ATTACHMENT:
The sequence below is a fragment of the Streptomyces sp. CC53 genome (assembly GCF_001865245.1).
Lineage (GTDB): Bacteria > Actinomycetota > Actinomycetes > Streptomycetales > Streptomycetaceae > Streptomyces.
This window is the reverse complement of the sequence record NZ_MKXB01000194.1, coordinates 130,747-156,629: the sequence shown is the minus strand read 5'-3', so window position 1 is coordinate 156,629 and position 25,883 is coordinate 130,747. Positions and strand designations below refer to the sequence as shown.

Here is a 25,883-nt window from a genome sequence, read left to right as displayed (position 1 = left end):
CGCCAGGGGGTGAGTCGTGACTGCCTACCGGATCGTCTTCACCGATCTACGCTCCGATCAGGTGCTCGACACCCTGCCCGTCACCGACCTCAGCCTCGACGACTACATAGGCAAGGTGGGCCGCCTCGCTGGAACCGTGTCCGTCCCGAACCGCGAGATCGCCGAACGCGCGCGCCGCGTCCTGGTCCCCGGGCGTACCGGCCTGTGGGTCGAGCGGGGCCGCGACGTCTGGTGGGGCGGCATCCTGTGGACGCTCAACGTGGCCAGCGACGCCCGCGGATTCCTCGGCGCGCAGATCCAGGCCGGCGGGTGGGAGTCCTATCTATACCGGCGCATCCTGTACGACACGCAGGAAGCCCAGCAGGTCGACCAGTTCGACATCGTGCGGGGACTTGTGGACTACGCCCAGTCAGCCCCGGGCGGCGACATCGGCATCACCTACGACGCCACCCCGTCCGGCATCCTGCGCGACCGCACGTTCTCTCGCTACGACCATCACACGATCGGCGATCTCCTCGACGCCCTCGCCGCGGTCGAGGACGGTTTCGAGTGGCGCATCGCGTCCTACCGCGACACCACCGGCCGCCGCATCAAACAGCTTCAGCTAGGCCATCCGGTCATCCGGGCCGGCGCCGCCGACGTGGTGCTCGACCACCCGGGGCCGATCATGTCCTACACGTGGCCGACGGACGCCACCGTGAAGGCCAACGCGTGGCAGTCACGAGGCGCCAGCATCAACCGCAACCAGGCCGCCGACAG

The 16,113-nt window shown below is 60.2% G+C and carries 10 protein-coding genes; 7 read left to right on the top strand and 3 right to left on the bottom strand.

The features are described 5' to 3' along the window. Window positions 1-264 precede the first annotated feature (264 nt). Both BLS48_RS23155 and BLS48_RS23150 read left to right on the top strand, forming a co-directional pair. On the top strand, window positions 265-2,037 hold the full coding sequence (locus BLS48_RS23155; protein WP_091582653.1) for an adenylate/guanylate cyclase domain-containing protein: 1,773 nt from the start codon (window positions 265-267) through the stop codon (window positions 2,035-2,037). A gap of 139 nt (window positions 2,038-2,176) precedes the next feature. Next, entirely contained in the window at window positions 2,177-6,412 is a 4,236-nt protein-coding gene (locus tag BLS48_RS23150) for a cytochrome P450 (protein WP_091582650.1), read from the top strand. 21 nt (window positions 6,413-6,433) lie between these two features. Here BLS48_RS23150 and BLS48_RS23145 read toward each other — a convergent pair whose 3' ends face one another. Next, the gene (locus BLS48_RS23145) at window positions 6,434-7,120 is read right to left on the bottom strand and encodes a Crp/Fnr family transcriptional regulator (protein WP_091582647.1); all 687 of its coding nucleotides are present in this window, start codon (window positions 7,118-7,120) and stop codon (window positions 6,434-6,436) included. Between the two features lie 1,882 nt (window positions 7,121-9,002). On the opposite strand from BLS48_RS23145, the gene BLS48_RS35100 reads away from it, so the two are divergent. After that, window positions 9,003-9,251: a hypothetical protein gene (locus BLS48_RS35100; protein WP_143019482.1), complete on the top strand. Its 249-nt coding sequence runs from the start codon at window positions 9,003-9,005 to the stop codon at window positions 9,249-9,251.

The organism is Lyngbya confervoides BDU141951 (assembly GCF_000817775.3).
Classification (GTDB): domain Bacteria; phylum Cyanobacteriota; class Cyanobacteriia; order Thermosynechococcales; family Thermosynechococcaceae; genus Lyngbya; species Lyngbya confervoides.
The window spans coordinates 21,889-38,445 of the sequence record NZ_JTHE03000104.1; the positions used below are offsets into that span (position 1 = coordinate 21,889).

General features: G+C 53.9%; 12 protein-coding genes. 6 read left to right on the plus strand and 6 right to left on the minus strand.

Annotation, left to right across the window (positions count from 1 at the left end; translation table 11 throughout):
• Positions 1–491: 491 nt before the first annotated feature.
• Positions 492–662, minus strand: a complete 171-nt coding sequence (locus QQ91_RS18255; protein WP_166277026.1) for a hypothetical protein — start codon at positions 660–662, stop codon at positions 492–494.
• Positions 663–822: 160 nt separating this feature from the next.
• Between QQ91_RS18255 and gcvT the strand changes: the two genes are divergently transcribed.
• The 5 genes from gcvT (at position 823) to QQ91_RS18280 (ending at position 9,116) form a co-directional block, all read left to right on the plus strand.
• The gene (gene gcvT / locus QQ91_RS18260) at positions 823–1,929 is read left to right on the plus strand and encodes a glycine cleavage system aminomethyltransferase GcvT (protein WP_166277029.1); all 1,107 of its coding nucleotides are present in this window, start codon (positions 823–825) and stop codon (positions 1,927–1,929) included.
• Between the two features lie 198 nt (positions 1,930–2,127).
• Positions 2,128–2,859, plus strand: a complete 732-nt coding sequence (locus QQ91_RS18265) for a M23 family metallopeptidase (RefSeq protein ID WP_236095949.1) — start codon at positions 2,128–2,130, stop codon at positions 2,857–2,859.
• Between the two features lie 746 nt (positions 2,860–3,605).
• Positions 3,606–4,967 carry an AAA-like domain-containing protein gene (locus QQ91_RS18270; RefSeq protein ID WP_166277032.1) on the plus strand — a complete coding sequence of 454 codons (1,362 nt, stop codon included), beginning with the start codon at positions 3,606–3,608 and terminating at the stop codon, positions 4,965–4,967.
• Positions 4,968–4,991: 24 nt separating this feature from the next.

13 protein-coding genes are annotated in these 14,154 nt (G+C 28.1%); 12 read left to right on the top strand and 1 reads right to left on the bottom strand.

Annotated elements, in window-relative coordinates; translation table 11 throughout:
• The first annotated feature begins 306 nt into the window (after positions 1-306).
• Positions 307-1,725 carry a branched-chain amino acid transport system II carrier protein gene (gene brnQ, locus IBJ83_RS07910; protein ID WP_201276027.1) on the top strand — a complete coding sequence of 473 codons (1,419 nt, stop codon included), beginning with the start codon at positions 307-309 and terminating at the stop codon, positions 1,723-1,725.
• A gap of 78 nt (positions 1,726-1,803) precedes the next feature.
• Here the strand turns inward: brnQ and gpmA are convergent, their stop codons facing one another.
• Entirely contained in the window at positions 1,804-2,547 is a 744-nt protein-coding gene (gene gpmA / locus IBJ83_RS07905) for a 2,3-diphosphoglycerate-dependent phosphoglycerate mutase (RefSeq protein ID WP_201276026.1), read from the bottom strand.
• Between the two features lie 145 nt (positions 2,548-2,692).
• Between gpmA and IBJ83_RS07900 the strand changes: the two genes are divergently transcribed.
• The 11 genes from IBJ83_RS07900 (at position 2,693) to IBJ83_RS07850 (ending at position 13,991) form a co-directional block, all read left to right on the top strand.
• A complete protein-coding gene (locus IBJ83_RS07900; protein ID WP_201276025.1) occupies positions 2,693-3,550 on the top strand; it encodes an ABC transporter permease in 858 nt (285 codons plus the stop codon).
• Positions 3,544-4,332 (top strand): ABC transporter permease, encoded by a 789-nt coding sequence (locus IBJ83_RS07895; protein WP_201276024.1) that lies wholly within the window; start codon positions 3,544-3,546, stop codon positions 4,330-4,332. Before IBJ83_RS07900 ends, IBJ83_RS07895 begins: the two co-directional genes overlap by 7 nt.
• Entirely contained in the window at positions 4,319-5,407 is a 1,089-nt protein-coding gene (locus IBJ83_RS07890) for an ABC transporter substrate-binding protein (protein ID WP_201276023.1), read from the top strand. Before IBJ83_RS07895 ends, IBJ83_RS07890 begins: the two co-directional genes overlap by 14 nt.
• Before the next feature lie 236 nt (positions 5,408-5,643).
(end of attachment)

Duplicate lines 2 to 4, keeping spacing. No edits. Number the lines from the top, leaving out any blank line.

Lineage (GTDB): Bacteria > Actinomycetota > Actinomycetes > Streptomycetales > Streptomycetaceae > Streptomyces.
This window is the reverse complement of the sequence record NZ_MKXB01000194.1, coordinates 130,747-156,629: the sequence shown is the minus strand read 5'-3', so window position 1 is coordinate 156,629 and position 25,883 is coordinate 130,747. Positions and strand designations below refer to the sequence as shown.

Here is a 25,883-nt window from a genome sequence, read left to right as displayed (position 1 = left end):